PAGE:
On January 7, 2021, the United States Trade Representative (USTR) announced that new tariffs on certain French products are indefinitely suspended. According to USTR, the duties — which resulted from a Section 301 investigation of France’s Digital Services Tax (DST) and were set to take effect on January 6, 2021 — are being set aside as a means of “promot[ing] a coordinated response” to other DSTs that have been proposed or adopted in the European Union (EU) and multiple countries.
On July 16, 2019, USTR initiated a Section 301 investigation regarding the DST passed in July 2019 by the French Parliament, which imposes a 3% additional tax on gross revenues derived from advertising targeted toward French users based on user data and certain digital services provided to French users.
In December 2019, after completing its investigation, USTR issued a report with the following conclusions:
- The DST discriminates against U.S. companies.
- The DST is inconsistent with international tax principles due to its retroactivity, extraterritorial application, and emphasis on revenue rather than income.
- The DST would target numerous large U.S. companies.
Per these conclusions, USTR proposed ad valorem duties of up to 100% on certain French imports covering 63 tariff subheadings with an approximate trade value of $2.4 billion.
On July 16, 2020, following a notice and comment period, USTR tailored its original proposal and announced the imposition of ad valorem duties of 25% on specified French products, including cosmetics, soaps, handbags and organic body wash.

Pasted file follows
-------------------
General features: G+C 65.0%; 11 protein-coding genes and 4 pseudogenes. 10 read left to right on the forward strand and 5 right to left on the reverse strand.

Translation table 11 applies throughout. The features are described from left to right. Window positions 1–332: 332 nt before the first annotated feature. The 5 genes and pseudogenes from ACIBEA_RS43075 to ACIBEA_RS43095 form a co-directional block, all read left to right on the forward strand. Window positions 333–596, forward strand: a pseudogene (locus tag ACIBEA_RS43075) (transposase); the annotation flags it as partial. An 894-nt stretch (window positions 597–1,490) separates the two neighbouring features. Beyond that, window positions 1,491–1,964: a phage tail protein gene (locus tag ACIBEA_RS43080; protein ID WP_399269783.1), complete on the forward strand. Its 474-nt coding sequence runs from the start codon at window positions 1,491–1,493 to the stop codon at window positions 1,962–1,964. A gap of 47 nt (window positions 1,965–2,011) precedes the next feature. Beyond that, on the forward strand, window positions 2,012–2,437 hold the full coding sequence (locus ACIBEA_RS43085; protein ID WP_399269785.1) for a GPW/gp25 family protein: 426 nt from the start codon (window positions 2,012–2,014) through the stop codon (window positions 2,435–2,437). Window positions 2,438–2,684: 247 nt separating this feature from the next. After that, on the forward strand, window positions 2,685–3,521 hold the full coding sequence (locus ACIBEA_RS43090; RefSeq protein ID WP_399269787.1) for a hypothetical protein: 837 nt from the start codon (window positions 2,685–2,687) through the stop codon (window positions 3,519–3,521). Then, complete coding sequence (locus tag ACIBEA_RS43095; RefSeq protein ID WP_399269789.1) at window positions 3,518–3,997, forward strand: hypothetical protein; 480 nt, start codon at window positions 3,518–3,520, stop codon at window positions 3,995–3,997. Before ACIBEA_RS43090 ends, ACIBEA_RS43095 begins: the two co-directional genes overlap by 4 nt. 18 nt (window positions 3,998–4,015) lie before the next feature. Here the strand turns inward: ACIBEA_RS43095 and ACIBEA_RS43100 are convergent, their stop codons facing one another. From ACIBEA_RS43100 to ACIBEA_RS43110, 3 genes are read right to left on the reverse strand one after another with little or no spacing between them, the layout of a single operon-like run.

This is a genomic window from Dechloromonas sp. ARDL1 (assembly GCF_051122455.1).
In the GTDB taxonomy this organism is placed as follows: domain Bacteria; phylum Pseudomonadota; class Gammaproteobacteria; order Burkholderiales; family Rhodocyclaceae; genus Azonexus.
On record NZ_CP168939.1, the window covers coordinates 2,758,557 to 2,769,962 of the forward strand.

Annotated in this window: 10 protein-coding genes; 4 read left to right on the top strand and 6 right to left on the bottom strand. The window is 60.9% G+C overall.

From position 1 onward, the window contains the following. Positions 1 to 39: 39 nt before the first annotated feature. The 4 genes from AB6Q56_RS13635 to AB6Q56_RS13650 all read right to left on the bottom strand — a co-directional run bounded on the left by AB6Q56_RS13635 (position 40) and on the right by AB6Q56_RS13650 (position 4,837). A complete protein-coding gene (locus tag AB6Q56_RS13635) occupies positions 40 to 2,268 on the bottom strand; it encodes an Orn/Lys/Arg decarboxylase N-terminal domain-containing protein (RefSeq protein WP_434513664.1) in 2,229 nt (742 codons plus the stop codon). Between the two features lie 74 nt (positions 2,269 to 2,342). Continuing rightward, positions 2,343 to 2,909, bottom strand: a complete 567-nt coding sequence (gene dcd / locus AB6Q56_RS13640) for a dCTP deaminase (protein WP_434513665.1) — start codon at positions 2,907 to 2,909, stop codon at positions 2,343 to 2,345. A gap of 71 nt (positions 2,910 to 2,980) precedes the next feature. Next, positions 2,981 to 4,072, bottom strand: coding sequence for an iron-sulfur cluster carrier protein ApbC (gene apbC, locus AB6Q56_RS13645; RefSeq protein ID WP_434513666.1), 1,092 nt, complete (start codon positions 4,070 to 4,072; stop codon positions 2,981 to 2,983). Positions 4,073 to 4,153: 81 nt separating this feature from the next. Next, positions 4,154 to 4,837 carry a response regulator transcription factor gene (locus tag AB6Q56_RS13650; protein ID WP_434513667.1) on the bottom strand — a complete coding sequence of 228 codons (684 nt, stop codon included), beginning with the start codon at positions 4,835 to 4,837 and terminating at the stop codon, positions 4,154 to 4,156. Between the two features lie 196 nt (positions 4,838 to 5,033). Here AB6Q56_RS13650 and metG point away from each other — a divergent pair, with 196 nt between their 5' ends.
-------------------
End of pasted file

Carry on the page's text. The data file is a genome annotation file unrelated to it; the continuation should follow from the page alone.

USTR Announces Indefinite Suspension
USTR’s announcement, set out in a notice to be published in the Federal Register, provides that the Section 301 duties on French goods (as detailed in Annex A of the July 16, 2020, notice) are “suspended indefinitely.” Notably, due to a delay in publishing the suspension and miscommunication between the agencies, the tariff schedule was temporarily updated to reflect the new Chapter 99 retaliatory duties, which caused some confusion.
According to USTR, the suspension was prompted by a desire to coordinate a response to multiple Section 301 investigations. As explained in our previous client alert, on June 5, 2020, USTR announced the initiation of Section 301 investigations into DSTs proposed or enacted by the EU, Austria, Brazil, the Czech Republic, India, Indonesia, Italy, Spain, Turkey and the United Kingdom. Although USTR recently issued similar findings related to its investigations of the DSTs adopted in India, Italy and Turkey, no specific actions are being taken again those countries at this time. The remaining investigations are ongoing, although USTR says it expects to announce their “progress or completion … in the near future.”
Ultimately, the USTR’s suspension of further actions against the French DST will push the final decision to the incoming Biden administration, which will then decide how to address the issue, including whether to apply retaliatory duties to oppose the DSTs implemented in multiple jurisdictions or seek a negotiated resolution or multilateral agreement through the Organization for Economic Cooperation and Development.